Review Summary: Rebirth is the kind of album only the painfully oblivious could make.
There’s a scene in the 2009 documentary The Carter
where the film’s main subject, Lil Wayne, fresh off a cough syrup-fueled, barely coherent recording session, tells the interviewer just how he wants to become king of the music world: “To be an ultimate artist, I believe you have to be like me, I try to do everything . . . when you be lookin’ for a Lil Wayne album, you gonna be lookin’ for the best rap, the best singin’, the best songs . . . full of music, I want you to look for that, not just what you look for now . . . I’m re-creating the face of music period . . . that’s how I want to be, I do everything good.” Throughout much of the documentary, Lil Wayne is incredibly hard to understand, but here the directive is painfully clear. It’s the kind of hubris that allows an album like Rebirth
to get made, the kind of egomania that causes studio heads to shut their mouths and let the pint-sized New Orleans rapper try to branch out like an overzealous marketer. The Carter
shows a man oblivious to the opinions of those around him and confident only in that he is the best there is, wherever, whenever, in whatever. Likewise, Rebirth
is the kind of album only the painfully oblivious could make.
His so-called “rock” album, it’s clear right off the bat that Lil Wayne is not only deluding himself from everyday reality but also from what constitutes rock ‘n roll, at least in this day and age. From the hilariously ‘80s, Guitar Hero
-esque solo intro of opener “American Star” to the obscenely grating breakup anthem “The Price Is Wrong,” everything here points to Rebirth
as a colossal ***up of the highest order, a misjudgment of talent and ideas that any label exec not blinded by Tha Carter III’s
huge sales should have vetoed within seconds. Listening to the entire twelve tracks, it’s nearly impossible to see just how Wayne okayed this; then again, this is the same man who declared that, if he was President, he would “make prostitution legal in about five more states [and] put cocaine back in Coca-Cola,” among many other revolutionary changes.
The rapping, the hilariously generic instruments and beats, the “singing;” everything here speaks to a man with only the vaguest idea of how rock ‘n roll really works. Going from an Auto-Tuned, maniacal version of Billy Corgan to his typically unintelligible Louisiana patois, Wayne runs the gamut from pimping drugs to pimping women to moaning over heartbreak to celebrating the rock star lifestyle with the same general speed and fury, shifting only a few degrees in tone over the course of the album and essentially making every vocal performance he puts down sound eerily the same. Needless to say, Wayne’s vocals are hardly suitable for singing; listening to him moan out “oh no this ain’t paradise” and squeal out his best pained Nickelback imitation on “Paradice” or try out nu-metal on “Ground Zero” is an exercise in grueling, herculean patience.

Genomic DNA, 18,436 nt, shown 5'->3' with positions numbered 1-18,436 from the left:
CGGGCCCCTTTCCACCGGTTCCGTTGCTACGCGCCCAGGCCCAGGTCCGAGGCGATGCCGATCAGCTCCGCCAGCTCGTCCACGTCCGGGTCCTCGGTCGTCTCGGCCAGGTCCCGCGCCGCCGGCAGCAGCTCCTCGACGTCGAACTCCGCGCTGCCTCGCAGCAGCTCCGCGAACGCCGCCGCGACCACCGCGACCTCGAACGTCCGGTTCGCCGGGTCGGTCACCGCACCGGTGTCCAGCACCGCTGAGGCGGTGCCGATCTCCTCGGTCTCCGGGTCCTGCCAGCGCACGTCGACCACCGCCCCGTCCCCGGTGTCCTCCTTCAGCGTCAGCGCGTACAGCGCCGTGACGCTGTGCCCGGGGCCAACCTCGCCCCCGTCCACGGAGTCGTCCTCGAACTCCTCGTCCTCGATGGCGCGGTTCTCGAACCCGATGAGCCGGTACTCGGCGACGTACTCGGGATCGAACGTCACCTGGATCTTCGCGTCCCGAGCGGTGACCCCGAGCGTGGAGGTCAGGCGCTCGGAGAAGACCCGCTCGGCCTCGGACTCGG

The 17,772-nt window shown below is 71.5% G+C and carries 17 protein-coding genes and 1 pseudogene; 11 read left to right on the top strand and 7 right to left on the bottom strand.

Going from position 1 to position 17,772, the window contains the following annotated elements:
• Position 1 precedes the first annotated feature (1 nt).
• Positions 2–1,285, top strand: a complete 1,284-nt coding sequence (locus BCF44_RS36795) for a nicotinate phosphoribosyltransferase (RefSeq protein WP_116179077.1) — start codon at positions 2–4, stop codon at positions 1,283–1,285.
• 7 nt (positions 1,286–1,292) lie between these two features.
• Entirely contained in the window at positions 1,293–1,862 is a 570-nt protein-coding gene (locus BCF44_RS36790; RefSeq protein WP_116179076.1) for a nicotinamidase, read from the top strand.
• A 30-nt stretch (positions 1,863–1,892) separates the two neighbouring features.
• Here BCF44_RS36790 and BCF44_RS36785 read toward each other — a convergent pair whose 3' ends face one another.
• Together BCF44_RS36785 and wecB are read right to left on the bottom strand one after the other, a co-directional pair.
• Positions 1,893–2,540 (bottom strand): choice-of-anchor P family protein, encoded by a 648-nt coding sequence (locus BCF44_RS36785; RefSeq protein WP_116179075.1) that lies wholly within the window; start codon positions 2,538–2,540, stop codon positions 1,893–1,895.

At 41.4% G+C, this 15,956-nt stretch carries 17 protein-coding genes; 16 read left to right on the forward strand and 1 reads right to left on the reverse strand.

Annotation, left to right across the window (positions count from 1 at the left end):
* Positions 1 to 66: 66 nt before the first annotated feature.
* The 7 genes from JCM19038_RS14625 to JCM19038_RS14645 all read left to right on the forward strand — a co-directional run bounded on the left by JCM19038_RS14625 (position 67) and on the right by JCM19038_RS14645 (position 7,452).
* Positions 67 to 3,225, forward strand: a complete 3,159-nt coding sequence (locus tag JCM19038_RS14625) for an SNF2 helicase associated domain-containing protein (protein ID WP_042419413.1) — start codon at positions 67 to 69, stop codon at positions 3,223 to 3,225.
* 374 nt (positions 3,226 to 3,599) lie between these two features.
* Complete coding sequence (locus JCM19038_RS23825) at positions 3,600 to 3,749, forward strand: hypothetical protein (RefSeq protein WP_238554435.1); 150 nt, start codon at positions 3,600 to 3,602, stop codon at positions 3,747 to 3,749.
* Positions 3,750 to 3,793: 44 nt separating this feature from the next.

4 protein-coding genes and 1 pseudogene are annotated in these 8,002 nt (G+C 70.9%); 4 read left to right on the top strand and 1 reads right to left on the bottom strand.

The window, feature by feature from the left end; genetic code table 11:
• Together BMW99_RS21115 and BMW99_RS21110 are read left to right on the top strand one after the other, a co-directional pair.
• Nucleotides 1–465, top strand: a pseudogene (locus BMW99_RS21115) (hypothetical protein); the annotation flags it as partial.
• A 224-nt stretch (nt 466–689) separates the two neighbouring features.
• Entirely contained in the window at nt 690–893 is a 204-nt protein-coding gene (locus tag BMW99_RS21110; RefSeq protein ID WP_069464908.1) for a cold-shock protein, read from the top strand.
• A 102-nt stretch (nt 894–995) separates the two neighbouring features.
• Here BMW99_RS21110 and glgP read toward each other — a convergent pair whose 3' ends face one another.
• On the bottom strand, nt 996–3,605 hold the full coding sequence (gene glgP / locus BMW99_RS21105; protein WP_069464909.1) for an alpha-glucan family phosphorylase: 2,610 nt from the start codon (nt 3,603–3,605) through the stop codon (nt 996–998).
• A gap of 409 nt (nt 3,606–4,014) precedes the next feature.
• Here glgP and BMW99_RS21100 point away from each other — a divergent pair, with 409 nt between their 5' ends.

Even discounting Wayne himself, there’s precious little to like here, largely due to the producers’ insistence to make every track sound as bombastic and outsized as Creed on a stadium tour with absolutely zero attention to subtlety of any kind. Every guitar here screams out vulgar solos, the drums seem miked for an arena regardless of the song, and the unvarying verse-chorus-verse chorus would make Puddle of Mudd cringe in shame. Even the tracks that are mildly listenable succeed simply because Wayne stays away: Eminem’s ace guest spot on “Drop The World” saves a forgettable song, and “Knockout” is easily the most enjoyable song on the album thanks to Nicki Minaj and not Wayne singing the majority of the verses. Or maybe it’s just because the tune rips its riff right off blink-182’s “Dammit.” Hell, I’ll take what I can get.
Perhaps the most telling line in The Carter
comes near the three-quarter mark, when Lil Wayne, in response to a question about the explicit nature of some of his songs, remarks, “I don’t care about no one’s thoughts, no one’s thoughts matter to me, at all.” It’s the purest definition of Lil Wayne himself, an enigma who drowns himself in cough syrup but retains the ability to memorize all of his many songs without a single notebook and recreate them flawlessly. In a way, Rebirth
is a tragic album for a soon-to-be-tragic figure; now that Lil Wayne is facing numerous drug and weapon charges from the past two years, he will soon have to take responsibility for his increasingly reckless actions. Now if only the music industry could stand up and have him take responsibility for this abortion of a record, there might be some real justice in the world.